The smoother soul music was changing as well. Marvin Gaye recorded his masterpice “What’s Going On” to the chagrin of label boss Barry Gordy. Despite Gordy deeming the project commercial suicide the album ended up being a huge seller and helped to gear Motown toward more challenging sounds & themes. Elsewhere at Motown Stevie Wonder released the great “If You Really Love Me” single and was gearing up for this extraordinary five album run from 1972’s “Music Of My Mind” through 1976’s “Songs in the Key of Life” and the Jackson 5 was right in the middle of a great run of singles beginning with 1969’s “I Want You Back”. Aretha Franklin was churning out more great hits for Atlantic like “Rock Steady” and Al Green recorded his first great album “Al Green Gets Next to You” in Memphis. The Chi-Lites, Stylistics & Persuaders were three popular soul groups influenced by 50’s Doo-Wop and bringing a sweet, smooth R&B sound to the early 70’s. Freda Payne Jean Knight, the Honey Cone, Denise Lasalle, The Undisputed Truth & Bill Withers also contributed some amazing songs to the year.


Last but not least was the outsider music emerging in 1971. Jamaican reggae, still a year away from the breakthrough “The Harder They Come” soundtrack and a few years from Bob Marley’s rise to the future legend he would become, was nonetheless gaining some traction. Marley & the Wailers would not release their American/European debut until 1973’s “Catch a Fire”, but they released a slew of great tracks in their home country including future classics like “Small Axe” and “Trenchtown Rock”. Jimmy Cliff also contributed “Sitting in Limbo” one of his greatest songs and “Double Barrel” by Dave & Ansel Collins and “Cherry Oh Baby” by Eric Donaldson were two other stone cold raeggae classics released in 1971. In Europe, the German group Can was helping to create Krautrock, a catch-all term for experimental groups which combined psychedelia and progressive rock that contained elements of both classical and electronic music. Can released their great “Tago Mago”, in ’71, one of their very best records. Serge Gainsbourg, the legendary French musician, released “Histoire of Melody Nelson” an elaborate and highly sexual Lolita-esque concept album. Pink Floyd, popular in the London 60’s psychedelic underground scene was entering their next phase with “Meddle”, which laid the groundwork for their world conquering 70’s albums like “Dark Side of the Moon”, “Wish You Were Here” and “The Wall”.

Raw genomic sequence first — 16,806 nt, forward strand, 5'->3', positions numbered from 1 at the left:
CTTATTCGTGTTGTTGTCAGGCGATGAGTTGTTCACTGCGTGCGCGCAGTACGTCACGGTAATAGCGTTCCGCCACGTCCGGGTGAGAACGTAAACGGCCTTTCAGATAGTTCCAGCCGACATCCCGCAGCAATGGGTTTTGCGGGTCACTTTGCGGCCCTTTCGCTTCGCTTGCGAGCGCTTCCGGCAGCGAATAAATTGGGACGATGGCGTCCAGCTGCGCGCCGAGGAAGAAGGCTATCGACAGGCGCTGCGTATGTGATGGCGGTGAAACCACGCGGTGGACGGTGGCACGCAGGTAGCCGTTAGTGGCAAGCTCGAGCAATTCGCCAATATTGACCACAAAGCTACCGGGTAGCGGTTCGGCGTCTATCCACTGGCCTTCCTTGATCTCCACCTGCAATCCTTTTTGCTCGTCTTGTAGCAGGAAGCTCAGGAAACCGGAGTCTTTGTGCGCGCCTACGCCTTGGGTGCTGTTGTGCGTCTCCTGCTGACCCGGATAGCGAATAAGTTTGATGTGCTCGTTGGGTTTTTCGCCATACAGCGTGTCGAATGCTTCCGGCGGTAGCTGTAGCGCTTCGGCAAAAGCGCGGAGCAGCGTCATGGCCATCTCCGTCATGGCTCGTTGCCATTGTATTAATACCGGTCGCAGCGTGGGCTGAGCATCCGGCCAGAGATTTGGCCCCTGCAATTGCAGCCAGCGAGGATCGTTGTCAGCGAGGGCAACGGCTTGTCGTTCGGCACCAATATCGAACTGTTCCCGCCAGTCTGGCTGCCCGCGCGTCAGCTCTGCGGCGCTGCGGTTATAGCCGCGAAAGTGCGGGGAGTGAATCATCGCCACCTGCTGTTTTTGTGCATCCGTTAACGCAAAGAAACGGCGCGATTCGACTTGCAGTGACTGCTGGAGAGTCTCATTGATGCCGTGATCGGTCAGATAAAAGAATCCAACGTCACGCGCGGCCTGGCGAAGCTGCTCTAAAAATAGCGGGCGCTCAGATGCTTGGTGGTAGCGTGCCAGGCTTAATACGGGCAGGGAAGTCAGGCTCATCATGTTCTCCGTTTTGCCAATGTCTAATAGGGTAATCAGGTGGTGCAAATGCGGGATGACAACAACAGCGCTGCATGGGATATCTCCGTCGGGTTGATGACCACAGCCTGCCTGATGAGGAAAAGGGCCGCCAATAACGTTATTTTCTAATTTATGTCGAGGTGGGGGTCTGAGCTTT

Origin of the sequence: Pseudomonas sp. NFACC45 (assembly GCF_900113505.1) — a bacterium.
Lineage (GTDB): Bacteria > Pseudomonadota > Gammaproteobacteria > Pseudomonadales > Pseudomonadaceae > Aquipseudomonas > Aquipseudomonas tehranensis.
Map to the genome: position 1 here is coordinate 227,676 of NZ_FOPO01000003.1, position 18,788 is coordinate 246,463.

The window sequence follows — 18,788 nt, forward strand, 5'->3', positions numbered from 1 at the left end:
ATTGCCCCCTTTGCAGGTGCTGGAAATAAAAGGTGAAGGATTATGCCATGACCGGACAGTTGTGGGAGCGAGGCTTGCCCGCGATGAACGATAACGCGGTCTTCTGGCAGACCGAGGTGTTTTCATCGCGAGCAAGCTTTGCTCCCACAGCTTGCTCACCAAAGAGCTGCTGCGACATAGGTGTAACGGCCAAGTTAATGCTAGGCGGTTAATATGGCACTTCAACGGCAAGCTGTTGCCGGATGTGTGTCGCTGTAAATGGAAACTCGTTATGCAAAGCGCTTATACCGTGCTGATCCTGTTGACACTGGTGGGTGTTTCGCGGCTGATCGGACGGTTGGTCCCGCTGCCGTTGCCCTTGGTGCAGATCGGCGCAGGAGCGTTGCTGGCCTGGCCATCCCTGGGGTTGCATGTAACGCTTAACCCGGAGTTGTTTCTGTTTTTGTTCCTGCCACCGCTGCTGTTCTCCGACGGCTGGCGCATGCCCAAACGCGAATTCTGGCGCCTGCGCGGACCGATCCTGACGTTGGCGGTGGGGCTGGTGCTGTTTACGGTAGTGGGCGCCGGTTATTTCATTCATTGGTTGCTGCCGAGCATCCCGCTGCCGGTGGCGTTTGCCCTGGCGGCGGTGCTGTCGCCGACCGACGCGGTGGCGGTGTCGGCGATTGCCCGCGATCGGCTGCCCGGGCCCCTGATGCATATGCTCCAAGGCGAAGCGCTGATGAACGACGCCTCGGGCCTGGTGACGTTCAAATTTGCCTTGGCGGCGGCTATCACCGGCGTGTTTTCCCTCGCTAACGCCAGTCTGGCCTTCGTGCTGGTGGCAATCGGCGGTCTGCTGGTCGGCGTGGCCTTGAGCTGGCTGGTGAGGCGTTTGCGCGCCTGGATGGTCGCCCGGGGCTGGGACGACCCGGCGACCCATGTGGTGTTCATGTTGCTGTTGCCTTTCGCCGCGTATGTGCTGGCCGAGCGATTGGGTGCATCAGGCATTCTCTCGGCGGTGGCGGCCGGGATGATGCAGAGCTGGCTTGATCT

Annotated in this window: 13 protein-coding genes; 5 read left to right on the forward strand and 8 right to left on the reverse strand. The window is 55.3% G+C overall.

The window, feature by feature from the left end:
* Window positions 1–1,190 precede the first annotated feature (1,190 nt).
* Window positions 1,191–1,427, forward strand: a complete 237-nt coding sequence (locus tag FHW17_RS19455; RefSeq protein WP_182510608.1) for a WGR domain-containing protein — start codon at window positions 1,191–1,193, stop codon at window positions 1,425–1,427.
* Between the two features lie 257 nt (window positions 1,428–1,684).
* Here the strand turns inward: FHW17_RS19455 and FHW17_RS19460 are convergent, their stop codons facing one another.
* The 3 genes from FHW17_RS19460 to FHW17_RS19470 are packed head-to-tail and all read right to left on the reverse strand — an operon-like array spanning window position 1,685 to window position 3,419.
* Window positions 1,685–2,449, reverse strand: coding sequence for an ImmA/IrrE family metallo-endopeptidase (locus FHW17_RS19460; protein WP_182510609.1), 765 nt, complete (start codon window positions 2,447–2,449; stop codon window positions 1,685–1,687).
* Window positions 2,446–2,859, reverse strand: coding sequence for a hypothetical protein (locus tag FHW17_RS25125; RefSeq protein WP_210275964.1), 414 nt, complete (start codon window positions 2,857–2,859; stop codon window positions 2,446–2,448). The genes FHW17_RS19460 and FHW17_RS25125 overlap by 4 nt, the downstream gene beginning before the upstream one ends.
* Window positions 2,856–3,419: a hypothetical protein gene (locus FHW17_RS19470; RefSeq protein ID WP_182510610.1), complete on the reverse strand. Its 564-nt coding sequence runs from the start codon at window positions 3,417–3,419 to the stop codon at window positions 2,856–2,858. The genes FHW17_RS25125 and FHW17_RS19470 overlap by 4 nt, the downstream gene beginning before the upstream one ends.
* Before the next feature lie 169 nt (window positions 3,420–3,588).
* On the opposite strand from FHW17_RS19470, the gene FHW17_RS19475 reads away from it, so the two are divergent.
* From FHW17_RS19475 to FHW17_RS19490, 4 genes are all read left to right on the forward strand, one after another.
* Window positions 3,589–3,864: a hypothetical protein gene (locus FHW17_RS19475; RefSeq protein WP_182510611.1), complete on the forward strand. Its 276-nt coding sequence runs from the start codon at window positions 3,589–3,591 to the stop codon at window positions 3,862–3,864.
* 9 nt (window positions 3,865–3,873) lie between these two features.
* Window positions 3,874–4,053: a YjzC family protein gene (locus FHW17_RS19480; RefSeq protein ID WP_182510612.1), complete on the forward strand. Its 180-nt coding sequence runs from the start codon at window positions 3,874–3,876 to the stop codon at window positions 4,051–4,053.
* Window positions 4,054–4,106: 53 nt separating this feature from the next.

LED ZEPPELIN- IV

Buy Led Zeppelin IV (Remastered) – Led Zeppelin

Buy Led Zeppelin IV Amazon




THE DOORS- L.A. WOMAN

Buy L.A. Woman (40th Anniversary Mixes) – The Doors

Buy L.A. Woman [40th Anniversary Mixes] Amazon




CAN- TAGO MAGO

Buy Tago Mago – Can

Buy Tago MagoAmazon




SERGE GAINSBOURG- LA HISTOIRE DE MELODY NELSON

Buy L’histoire de Melody Nelson – Serge Gainsbourg

Buy Histoire De Melody NelsonAmazon




NILSSON- NILSSON SCHMILSSON

Buy Nilsson Schmilsson – Harry Nilsson

Buy Nilsson SchmilssonAmazon




CAROLE KING- TAPESTRY

Buy Tapestry – Carole King

Buy Tapestry (Legacy Edition)Amazon




VAN MORRISON- TUPELO HONEY

*Album not available via iTunes

Buy Tupelo HoneyAmazon




ROD STEWART- EVERY PICTURE TELLS A STORY

Buy Every Picture Tells a Story – Rod Stewart

Buy Every Picture Tells A StoryAmazon




T. REX- ELECTRIC WARRIOR

Buy Electric Warrior (Remastered) – T. Rex

Buy Electric Warrior (Expanded & Remastered) (US Release)Amazon




DAVID BOWIE- HUNKY DORY


Buy Hunky Dory – David Bowie

Buy Hunky DoryAmazon




JOHN LENNON- IMAGINE

Buy Imagine (Remastered) – John Lennon

Buy Imagine [+Digital Booklet]Amazon




JOHN PRINE- JOHN PRINE

Buy John Prine – John Prine

Buy John PrineAmazon



THE ALLMAN BROTHERS BAND- LIVE AT THE FILLMORE EAST

Buy At Fillmore East (Live) [Deluxe Edition] – The Allman Brothers Band

Buy The Allman Brothers Band At Fillmore East Amazon



THE ROLLING STONES- STICKY FINGERS

Buy Sticky Fingers (Remastered) – The Rolling Stones

Buy Sticky FingersAmazon




JONI MITCHELL- BLUE

Buy Blue – Joni Mitchell

Buy BlueAmazon




MARVIN GAYE- WHAT’S GOING ON

Buy What’s Going On (Remastered) – Marvin Gaye

Buy What’s Going OnAmazon





SLY & THE FAMILY STONE- THERE’S A RIOT GOIN’ ON

Buy There’s a Riot Goin’ On (Bonus Version) – Sly & The Family Stone

Buy There’s A Riot Goin’ OnAmazon




FUNKADELIC- MAGGOT BRAIN

Buy Maggot Brain – Funkadelic

*Album not available via Amazon



BLACK SABBATH- MASTER OF REALITY

*Album not available via iTunes or Amazon




THE WHO- WHO’S NEXT

Buy Who’s Next (Deluxe Edition) – The Who

Buy Who’s Next (Deluxe Edition)Amazon